Don't let its name confuse you. The Pont Neuf (“New Bridge”) is in fact the oldest existing bridge in Paris. Built at the end of the 16th and finished at the beginning of the 17th century, this Parisian bridge is decorated with 381 stone masks that represent the heads of forest and field divinities from the ancient mythology. Also, on this bridge, you can see a very interesting bronze equestrian statue of King Henry IV. The Pont Neuf is a beautiful bridge that is absolutely worth visiting as it offers an incredible view of the Louvre and the Eiffel Tower.
Henry III, the King of France, decided to build a new bridge over the River Seine in 1578. The construction of this bridge, initially directed by an architect Baptiste Androuet du Cerceau, then by Guillaume Marchant, lasted for 30 years. At the begging of the 17th century, in 1607, the Pont Neuf was finally inaugurated under the reign of Henry IV. This new bridge was in many ways different from other existing bridges in Paris. This was the first stone bridge with the pavements protecting the pedestrians from mud and horses, and also the first Parisian bridge, built without the houses on it. Since 1894, the Pont Neuf is listed as a French national historic monument and in 1991, this bridge and the entire banks of the Seine in Paris, are listed as the UNESCO World Heritage Site.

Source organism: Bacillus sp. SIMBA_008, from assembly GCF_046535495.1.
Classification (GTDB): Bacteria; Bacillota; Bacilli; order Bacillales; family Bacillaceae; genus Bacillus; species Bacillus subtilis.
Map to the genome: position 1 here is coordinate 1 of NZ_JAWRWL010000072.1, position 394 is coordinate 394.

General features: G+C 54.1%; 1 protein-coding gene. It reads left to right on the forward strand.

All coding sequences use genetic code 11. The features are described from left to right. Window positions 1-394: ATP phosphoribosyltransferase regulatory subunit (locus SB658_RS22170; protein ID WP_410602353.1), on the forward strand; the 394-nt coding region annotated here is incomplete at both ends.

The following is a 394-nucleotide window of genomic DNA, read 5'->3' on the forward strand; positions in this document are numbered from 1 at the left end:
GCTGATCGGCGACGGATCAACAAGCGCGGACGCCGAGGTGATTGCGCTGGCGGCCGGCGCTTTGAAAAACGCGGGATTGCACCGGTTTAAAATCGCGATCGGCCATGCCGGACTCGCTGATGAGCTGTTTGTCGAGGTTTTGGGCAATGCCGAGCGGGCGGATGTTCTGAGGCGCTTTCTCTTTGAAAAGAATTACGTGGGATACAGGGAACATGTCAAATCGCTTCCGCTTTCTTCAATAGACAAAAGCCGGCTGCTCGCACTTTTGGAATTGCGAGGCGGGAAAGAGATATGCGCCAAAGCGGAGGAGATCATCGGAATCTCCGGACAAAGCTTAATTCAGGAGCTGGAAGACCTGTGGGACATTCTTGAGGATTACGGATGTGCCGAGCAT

The Pont Neuf is consist of two different curves. The first curve is composed of five arches joining the left bank to the Île de la Cité and the second has seven arches joining the island to the right bank. The sides of the bridge are decorated with 381 stone masks, made by a French sculptor Germain Pilon (1525–1590). The interesting thing is that every stone mask is different. They represent the heads of forest and field divinities from the ancient mythology, and also satyrs. Today, the stone masks that you can see on the bridge are copies. The originals were replaced in 1854 during the reconstruction of the bridge. A statue of King Henry IV stands at the point where the Pont Neuf crosses the Ile de la Cité. The statue made by Giambologna, a Flemish sculptor in 1614, was destroyed during the French Revolution. Rebuilt in 1818, the new statue is the work of François-Frédéric Lemot. The four boxes were put inside of this new statue, which are containing a history of the life of Henry IV, a parchment certifying that the statue is an original, a document describing how this new statue was made, and even a list of public donors.
In 1894, the Pont Neuf, the oldest bridge in Paris, was even wrapped by artists Christo and Jeanne-Claude with 40.000 m2 of sand-colored polyamide fabric. The wrapping began in August 1984, and it was finished one month later. Over three million people visited this interesting project which was removed on October 5th 1984.
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